Made of Stone: Tunstead Quarry, Derbyshire

Construction traffic is the biggest growth area for UK railfreight, with millions of tonnes of material being moved every year – much of it to London and the south-east of England. Ben Jones visits one of the country’s most important locations – Tarmac’s Tunstead Quarry in Derbyshire.

Less than three miles from Buxton, hidden away from public gaze in the rolling folds of the White Peak, is one of Europe’s biggest quarries.

Every year, Tarmac’s Tunstead Quarry blasts, shovels, crushes and dispatches around six million tonnes of Derbyshire limestone to feed British industry. Of that massive total, 50% is taken away by rail in various forms.

Much of it is used for construction of new roads, housing and commercial development, and new or expanded infrastructure, such as airport runways. Tunstead also supplies crushed limestone for steel-making and chemical production and for the flue gas desulphurisation (FGD) process used to clean up emissions from coal-fired power stations, such as Drax in Yorkshire.

Within the 365-hectare complex there’s also a complete cement production plant which, even in a comparatively quiet 2018, delivered around 400,000 tonnes of product by rail.

The southern and central parts of the rail sidings are separated by the road embankment linking Tunstead and Old Moor quarries. This view shows the wall loading sidings, where wagons are loaded manually by mechanical shovels. Closer to the camera is one of the cement loading buildings,with High Peak and Dovedale visible in the centre. BEN JONES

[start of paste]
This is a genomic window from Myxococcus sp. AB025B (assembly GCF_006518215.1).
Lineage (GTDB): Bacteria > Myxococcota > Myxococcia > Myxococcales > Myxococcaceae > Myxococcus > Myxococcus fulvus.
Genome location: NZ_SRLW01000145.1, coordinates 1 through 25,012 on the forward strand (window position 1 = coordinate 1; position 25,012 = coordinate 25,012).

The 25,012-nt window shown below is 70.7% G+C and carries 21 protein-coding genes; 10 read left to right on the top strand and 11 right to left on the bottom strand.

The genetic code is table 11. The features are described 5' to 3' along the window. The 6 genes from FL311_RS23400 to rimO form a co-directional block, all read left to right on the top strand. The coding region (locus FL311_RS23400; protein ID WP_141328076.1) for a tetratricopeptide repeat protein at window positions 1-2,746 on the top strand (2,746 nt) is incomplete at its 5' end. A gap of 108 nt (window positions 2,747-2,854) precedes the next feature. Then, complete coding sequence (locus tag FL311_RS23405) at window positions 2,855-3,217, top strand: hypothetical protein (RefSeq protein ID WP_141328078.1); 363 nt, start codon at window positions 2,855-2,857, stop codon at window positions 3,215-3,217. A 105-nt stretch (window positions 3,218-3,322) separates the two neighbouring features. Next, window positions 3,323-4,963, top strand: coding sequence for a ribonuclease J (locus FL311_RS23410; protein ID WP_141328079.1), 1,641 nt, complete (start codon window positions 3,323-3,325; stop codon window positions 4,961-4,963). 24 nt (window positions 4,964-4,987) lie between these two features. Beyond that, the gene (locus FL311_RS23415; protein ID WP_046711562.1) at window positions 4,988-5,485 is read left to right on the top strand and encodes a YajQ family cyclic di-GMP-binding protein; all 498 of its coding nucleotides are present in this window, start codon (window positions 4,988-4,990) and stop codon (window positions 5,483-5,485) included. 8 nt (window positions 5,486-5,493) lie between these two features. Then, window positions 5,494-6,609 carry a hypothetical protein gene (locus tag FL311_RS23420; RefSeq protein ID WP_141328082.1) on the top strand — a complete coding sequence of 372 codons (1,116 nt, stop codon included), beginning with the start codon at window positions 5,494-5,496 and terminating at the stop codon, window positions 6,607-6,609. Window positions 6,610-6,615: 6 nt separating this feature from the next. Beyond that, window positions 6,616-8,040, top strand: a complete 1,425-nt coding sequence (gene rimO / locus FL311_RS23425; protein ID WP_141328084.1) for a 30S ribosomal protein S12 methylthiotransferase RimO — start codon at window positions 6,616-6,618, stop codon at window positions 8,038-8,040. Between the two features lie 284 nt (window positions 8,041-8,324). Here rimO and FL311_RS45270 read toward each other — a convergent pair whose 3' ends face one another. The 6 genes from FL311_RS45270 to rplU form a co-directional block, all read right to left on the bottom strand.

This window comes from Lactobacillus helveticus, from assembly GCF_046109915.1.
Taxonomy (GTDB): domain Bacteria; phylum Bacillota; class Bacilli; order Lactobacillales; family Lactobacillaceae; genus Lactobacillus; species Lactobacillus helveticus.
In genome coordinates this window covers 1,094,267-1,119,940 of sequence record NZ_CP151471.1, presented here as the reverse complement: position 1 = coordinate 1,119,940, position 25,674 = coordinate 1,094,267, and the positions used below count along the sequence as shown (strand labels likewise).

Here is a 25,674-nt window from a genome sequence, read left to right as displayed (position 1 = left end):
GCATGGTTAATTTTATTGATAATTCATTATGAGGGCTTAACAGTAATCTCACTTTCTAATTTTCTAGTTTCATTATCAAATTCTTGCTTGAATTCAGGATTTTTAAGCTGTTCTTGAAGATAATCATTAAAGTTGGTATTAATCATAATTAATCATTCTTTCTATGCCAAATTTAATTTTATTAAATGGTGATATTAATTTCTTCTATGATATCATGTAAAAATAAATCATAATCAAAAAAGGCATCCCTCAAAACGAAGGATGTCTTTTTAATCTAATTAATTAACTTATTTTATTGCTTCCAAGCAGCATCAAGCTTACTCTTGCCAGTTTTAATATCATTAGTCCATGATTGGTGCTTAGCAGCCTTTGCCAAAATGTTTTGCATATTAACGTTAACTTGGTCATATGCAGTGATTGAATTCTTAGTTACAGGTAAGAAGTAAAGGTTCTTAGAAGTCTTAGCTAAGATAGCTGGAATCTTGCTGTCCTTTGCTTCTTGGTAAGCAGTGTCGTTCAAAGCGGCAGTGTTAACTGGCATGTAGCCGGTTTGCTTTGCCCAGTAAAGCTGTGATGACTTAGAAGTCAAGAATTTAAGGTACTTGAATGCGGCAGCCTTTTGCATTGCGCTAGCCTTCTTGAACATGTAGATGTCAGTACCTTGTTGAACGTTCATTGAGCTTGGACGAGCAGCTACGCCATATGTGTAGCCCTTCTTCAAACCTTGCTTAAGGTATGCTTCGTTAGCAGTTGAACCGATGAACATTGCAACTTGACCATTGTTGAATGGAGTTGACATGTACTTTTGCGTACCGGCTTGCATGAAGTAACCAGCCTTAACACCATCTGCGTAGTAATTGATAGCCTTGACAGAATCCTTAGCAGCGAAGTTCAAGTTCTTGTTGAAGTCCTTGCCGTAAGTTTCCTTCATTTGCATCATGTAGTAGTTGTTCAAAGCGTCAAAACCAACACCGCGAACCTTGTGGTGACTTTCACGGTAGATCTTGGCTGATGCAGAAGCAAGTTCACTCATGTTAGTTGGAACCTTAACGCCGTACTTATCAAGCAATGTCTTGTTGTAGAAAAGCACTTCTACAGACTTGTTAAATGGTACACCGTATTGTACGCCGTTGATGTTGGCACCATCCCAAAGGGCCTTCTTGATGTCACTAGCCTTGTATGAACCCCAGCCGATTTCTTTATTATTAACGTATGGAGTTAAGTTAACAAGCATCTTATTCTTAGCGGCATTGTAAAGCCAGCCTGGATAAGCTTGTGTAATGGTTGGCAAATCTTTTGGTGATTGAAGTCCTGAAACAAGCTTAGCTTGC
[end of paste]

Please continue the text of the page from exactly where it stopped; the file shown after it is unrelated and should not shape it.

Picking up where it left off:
Tunstead is served by most of the big UK railfreight operators; Freightliner has a crew depot and fueling facility on site, and employs a growing number of drivers based at the quarry, while DB Cargo also has contracts to deliver products from the site. Between eight and 10 loaded trains leave the extensive rail sidings every weekday. Even at weekends there can be up to four trains per day loading to around 1,800 tonnes each.

Services include roadstone for Bredbury and Agecroft, near Manchester; crushed limestone for Tata Chemicals (Brunner Mond, formerly ICI) in Northwich; and Tata’s lime plant at Shap in Cumbria. The latter is then moved again by rail to Tata’s Port Talbot plant in South Wales for use in steel-making.

Discover the FULL feature in the brand new June issue of The Railway Magazine, on sale now! Click here to get hold of yours.

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